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Home arrow Market Research Findings arrow Electronics and Electrical Goods arrow GPS in Cameras: Cheaper, Faster, Smaller, More Efficient..
GPS in Cameras: Cheaper, Faster, Smaller, More Efficient.. PDF Print E-mail
Written by IMS Research   
31 Jan 2008

01 February 2008 
The big names in the digital camera world are all at PMA from today and there is no doubt that GPS will be a hot topic amongst attendees. The reason for this is a host of recent announcements from GPS companies such as Air Semiconductors, SiRF, Qualcomm, u-blox, Glonav and Geotate (NXP Software’s spinoff). These companies are finally paving the way for intelligent integration of GPS in digital cameras.
All the major GPS IC companies are looking at the digital camera market because of the volumes involved (over 100million units shipped in 2006 and growing) and the interest that digital camera manufacturers are showing in the technology. These manufacturers have been looking at GPS technology for years now and they have all been facing the issue of the usage mode of digital cameras (click and go). This conflicts directly with GPS, which can require tens of seconds (or sometimes minutes) in order to get a location fix (TTFF).

As outlined in IMS Research’s report “The Worldwide Market for GPS/GNSS-enabled Portable Devices”, solving this conflict is a key element for a successful uptake of the technology in the market. Matia Grossi, author of the report, said “camera manufacturers are unsure of traditional solutions because they are too power hungry, too expensive and take too long to get a location fix. The imminent arrival of GPS-enabled cameraphones, has placed increased emphasis on addressing this capability. Furthermore in the past years their margins have thinned significantly, with the commoditization of their products and the competition from the cellular market, making the issue even more complicated. At the moment there are limited GPS-enabled solutions, mostly in the high-end SLR market using external (and expensive) devices”.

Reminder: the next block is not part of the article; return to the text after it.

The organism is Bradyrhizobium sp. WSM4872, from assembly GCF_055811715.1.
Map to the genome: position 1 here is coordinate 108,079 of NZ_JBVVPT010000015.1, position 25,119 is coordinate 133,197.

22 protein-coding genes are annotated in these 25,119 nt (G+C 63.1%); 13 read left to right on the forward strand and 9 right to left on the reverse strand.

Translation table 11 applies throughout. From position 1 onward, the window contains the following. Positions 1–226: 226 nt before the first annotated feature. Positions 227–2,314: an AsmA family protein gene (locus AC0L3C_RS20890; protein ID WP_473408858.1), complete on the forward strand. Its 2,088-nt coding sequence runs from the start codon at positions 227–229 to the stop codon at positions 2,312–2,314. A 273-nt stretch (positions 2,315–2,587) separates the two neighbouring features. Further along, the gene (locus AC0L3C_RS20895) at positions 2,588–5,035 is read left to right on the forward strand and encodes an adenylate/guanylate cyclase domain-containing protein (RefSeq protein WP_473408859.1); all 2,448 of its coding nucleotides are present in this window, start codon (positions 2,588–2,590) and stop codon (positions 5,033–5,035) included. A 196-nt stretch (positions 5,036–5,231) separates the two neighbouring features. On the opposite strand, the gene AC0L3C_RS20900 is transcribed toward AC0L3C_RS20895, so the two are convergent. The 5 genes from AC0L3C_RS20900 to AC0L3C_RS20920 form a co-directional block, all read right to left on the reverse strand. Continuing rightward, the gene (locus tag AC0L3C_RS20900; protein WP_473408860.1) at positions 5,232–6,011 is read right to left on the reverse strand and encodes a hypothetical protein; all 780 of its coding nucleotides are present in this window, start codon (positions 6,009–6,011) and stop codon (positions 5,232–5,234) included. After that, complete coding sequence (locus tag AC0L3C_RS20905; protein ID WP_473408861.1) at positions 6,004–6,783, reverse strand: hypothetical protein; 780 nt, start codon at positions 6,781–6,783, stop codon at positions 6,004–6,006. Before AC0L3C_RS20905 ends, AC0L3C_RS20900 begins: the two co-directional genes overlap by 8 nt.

“A new wave of GPS techniques are emerging that will solve the issue in different and innovative ways. As a result, IMS Research’s forecasts that the GPS camera market will show very strong growth over the next 5 years growing from a sub-million unit market in 2006, with a CAGR of over 200%. Currently, two of the most interesting ones are those brought to the market by Geotate and Air Semiconductor.

In Geotate’s Snapspot solution the receiver is only on for a fraction of a second, while the user takes a picture. Snapshot is instantaneous and user-independent, without eating up the battery, making for a perfect user case. From the manufacturers point of view it is a small, cost-effective way of addressing the geo-tagging market.

In Air Semiconductor’s Airwave-1 solution the receiver is always on, dynamically trading accuracy with power efficiency to find the optimum balance for each application. The receiver consumes as little as 1mA (on average) and is independent of the existing hardware, providing a perfect usage mode for cameras”.

Grossi continues, “The new solutions that are being presented could finally open the market to GPS and while it might be too early to expect any major announcements involving GPS at the 2008 edition of PMA, please watch this space”.

If you would like an interview with an expert in this area, please contact Alison Bogle, Marketing Manager, at This e-mail address is being protected from spam bots, you need JavaScript enabled to view it or +1 412-441-1888.

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